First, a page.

Customer Service | Help | FAQ | PEP-Easy | Report a Data Error | About
Tip: To see translations of this article…

PEP-Web Tip of the Day

When there are translations of the current article, you will see a flag/pennant icon next to the title, like this: 2015-11-06_11h14_24 For example:


Click on it and you will see a bibliographic list of papers that are published translations of the current article. Note that when no published translations are available, you can also translate an article on the fly using Google translate.


For the complete list of tips, see PEP-Web Tips on the PEP-Web support page.

Maltsberger, J.T. Ronningstam, E. Weinberg, I. Schechter, M. Goldblatt, M.J. (2010). Suicide Fantasy as a Life-Sustaining Recourse. J. Amer. Acad. Psychoanal., 38(4):611-623.

(2010). Journal of American Academy of Psychoanalysis, 38(4):611-623

Suicide Fantasy as a Life-Sustaining Recourse

John T. Maltsberger, M.D., Elsa Ronningstam, Ph.D., Igor Weinberg, Ph.D., Mark Schechter, M.D. and Mark J. Goldblatt, M.D.

The suicide literature tends to lump all suicidal ideation together, thereby implying that it is all functionally equivalent. However obvious the claim that suicidal ideation is usually a prelude to suicidal action, some suicidal daydreaming tends to inhibit suicidal action. How are we to distinguish between those daydreams that augur an impending attempt from those that help patients calm down?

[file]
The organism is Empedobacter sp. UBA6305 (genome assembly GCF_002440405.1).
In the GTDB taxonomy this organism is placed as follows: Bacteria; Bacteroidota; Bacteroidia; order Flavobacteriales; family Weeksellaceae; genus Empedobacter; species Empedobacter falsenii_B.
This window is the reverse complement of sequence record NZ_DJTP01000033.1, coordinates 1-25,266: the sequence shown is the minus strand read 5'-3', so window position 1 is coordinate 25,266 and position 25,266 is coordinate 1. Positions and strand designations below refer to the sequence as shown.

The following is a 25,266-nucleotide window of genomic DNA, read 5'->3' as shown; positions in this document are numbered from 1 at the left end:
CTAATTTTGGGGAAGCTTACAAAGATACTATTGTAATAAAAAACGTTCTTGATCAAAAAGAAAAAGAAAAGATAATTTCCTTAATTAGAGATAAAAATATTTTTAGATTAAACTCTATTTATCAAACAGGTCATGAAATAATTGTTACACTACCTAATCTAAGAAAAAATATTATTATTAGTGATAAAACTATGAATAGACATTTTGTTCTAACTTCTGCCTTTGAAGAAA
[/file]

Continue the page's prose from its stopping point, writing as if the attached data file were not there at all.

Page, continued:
[This is a summary or excerpt from the full text of the book or article. The full text of the document is available to subscribers.]

Copyright © 2019, Psychoanalytic Electronic Publishing, ISSN 2472-6982 Customer Service | Help | FAQ | Download PEP Bibliography | Report a Data Error | About

WARNING! This text is printed for personal use. It is copyright to the journal in which it originally appeared. It is illegal to redistribute it in any form.